Stormy assault leaves Rathlin facing early autumn
It may only be midsummer but visitors to Rathlin could be forgiven for thinking that autumn has come early.
A violent storm that blew sea water onto the trees and foliage on the small island off the Co Antrim coast has transformed what should be a lush, green landscape into a burnt, blackened and lifeless terrain.
As these pictures illustrate, the salt has caused leaves and firs to dry out and die, making Rathlin look like it has been fast-forwarded to October.
Lockie McQuilkin, Rathlin's oldest resident, said he has never experienced anything like this before.
"That gale on May 23 was so fierce it was blowing the salt water right over the island," the 88-year-old told the Belfast Telegraph.
"The salt has burnt all the leaves on the trees and has left them completely black. It is like what you would see in October. I never remember anything like it in May in my life."
Mr McQuilkin said even the hardy 'whin' bushes which were "nicely in bloom" with their profuse yellow blossoms have been affected by the unseasonable conditions. Fruit and vegetables have also suffered.
The dramatic transformation took less than 36 hours.
"It is so unseasonable," he added.
"The leaves will not come back on the trees until next year. It is weird to say the least."
RSPB warden Liam McFaul (40) said most of the foliage had been "zapped" by the salt.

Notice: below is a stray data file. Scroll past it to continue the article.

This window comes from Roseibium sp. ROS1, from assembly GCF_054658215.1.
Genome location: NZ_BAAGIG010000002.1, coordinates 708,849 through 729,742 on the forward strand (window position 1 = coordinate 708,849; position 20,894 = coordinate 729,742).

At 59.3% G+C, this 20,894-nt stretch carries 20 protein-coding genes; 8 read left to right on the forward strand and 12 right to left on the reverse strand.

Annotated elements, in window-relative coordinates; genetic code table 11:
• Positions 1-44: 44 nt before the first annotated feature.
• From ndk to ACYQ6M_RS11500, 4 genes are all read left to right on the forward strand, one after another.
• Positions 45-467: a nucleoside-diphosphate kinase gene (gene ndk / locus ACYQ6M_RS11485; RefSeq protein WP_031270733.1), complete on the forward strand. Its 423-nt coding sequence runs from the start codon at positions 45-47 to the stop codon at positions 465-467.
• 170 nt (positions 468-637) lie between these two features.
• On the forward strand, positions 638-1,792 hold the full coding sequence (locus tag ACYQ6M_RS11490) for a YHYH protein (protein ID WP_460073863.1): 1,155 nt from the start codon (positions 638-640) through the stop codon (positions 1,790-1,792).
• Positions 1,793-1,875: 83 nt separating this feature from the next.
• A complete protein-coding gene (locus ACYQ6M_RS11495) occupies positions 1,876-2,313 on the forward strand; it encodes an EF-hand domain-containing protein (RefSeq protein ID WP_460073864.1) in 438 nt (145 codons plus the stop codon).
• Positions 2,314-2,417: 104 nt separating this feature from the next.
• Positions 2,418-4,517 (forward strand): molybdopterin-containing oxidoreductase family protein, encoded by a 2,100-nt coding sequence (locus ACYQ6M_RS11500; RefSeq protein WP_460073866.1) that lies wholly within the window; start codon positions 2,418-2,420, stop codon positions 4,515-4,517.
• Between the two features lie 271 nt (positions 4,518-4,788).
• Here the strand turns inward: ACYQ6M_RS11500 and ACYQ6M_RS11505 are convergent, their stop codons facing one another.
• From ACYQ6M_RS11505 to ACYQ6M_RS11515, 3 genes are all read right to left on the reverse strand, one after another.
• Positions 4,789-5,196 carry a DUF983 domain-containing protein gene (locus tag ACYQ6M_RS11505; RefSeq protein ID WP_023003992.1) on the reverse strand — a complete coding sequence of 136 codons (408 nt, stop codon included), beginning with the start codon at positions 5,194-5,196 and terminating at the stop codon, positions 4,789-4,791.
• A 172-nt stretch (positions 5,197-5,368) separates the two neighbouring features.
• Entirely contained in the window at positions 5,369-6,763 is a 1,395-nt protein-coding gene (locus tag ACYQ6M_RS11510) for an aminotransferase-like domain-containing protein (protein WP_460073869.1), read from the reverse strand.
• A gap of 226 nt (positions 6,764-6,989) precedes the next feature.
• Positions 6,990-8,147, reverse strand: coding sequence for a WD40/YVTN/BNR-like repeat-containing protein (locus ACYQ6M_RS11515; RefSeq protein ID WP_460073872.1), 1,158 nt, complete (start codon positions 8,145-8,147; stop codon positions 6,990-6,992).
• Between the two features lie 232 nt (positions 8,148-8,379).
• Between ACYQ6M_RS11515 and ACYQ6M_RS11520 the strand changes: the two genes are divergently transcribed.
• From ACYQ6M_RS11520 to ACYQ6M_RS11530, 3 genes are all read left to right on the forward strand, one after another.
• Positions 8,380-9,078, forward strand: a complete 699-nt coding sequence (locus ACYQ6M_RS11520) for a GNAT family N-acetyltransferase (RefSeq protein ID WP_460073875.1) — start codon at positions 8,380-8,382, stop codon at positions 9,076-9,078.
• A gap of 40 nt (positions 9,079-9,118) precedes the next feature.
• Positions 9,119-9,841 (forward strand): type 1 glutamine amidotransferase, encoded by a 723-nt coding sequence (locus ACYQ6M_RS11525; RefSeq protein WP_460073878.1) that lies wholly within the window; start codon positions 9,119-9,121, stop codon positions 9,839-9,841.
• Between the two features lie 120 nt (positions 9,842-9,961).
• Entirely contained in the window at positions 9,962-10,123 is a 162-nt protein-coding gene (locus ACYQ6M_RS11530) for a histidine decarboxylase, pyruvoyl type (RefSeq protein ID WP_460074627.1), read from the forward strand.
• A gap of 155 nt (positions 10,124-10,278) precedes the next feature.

"We had such a lush growing period with everything in full foliage but the force of the wind has just blown everything back," he said.
"It was like the storms we get here on a regular basis during the winter or early spring, before the leaves come on.
"Even the bracken is brown. It looks like someone has sprayed them with a herbicide, but they are just wind-burned.
"The most vulnerable birds would be the likes of the chaffinch or the blue tit, the normal garden birds."
Mr McFaul also said the autumnal conditions could have a devastating knock-on effect for wildlife later in the year when wild berries may be in short supply.
Rathlin is Northern Ireland's only inhabited island with a population of around 100 residents. It is six miles long and one mile wide and is home to the RSPB Seabird Centre, where puffins, guillemots and razorbills can be seen.
In 1306 Robert the Bruce took refuge on Rathlin after being driven from Scotland by Edward I.
While hiding in a cave he was inspired by a spider persevering to bridge a gap with its web and returned to fight successfully for his kingdom.
More recently the world's first commercial wireless telegraphy link was set up by Marconi between Rathlin and Ballycastle in 1898.